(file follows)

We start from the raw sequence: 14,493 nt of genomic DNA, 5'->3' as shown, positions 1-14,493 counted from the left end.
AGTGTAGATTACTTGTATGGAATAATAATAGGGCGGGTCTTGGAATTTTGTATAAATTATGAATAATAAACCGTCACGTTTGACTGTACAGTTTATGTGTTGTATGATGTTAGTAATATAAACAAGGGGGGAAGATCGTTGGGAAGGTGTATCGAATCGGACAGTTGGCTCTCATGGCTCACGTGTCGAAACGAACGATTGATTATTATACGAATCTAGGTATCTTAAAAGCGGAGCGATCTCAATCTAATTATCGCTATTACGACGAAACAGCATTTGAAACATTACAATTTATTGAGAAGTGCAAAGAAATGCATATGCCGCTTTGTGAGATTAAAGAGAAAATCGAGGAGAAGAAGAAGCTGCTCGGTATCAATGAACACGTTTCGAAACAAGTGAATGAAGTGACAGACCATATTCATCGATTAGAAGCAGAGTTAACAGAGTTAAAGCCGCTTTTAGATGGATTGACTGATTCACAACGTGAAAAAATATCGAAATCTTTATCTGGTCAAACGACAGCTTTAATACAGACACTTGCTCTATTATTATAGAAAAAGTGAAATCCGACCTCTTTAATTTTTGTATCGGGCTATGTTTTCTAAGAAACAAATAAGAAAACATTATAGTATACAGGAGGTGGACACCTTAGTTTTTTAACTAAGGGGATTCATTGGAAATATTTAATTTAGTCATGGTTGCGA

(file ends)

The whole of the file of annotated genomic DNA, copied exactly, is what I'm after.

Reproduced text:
We start from the raw sequence: 14,493 nt of genomic DNA, 5'->3' as shown, positions 1-14,493 counted from the left end.
AGTGTAGATTACTTGTATGGAATAATAATAGGGCGGGTCTTGGAATTTTGTATAAATTATGAATAATAAACCGTCACGTTTGACTGTACAGTTTATGTGTTGTATGATGTTAGTAATATAAACAAGGGGGGAAGATCGTTGGGAAGGTGTATCGAATCGGACAGTTGGCTCTCATGGCTCACGTGTCGAAACGAACGATTGATTATTATACGAATCTAGGTATCTTAAAAGCGGAGCGATCTCAATCTAATTATCGCTATTACGACGAAACAGCATTTGAAACATTACAATTTATTGAGAAGTGCAAAGAAATGCATATGCCGCTTTGTGAGATTAAAGAGAAAATCGAGGAGAAGAAGAAGCTGCTCGGTATCAATGAACACGTTTCGAAACAAGTGAATGAAGTGACAGACCATATTCATCGATTAGAAGCAGAGTTAACAGAGTTAAAGCCGCTTTTAGATGGATTGACTGATTCACAACGTGAAAAAATATCGAAATCTTTATCTGGTCAAACGACAGCTTTAATACAGACACTTGCTCTATTATTATAGAAAAAGTGAAATCCGACCTCTTTAATTTTTGTATCGGGCTATGTTTTCTAAGAAACAAATAAGAAAACATTATAGTATACAGGAGGTGGACACCTTAGTTTTTTAACTAAGGGGATTCATTGGAAATATTTAATTTAGTCATGGTTGCGA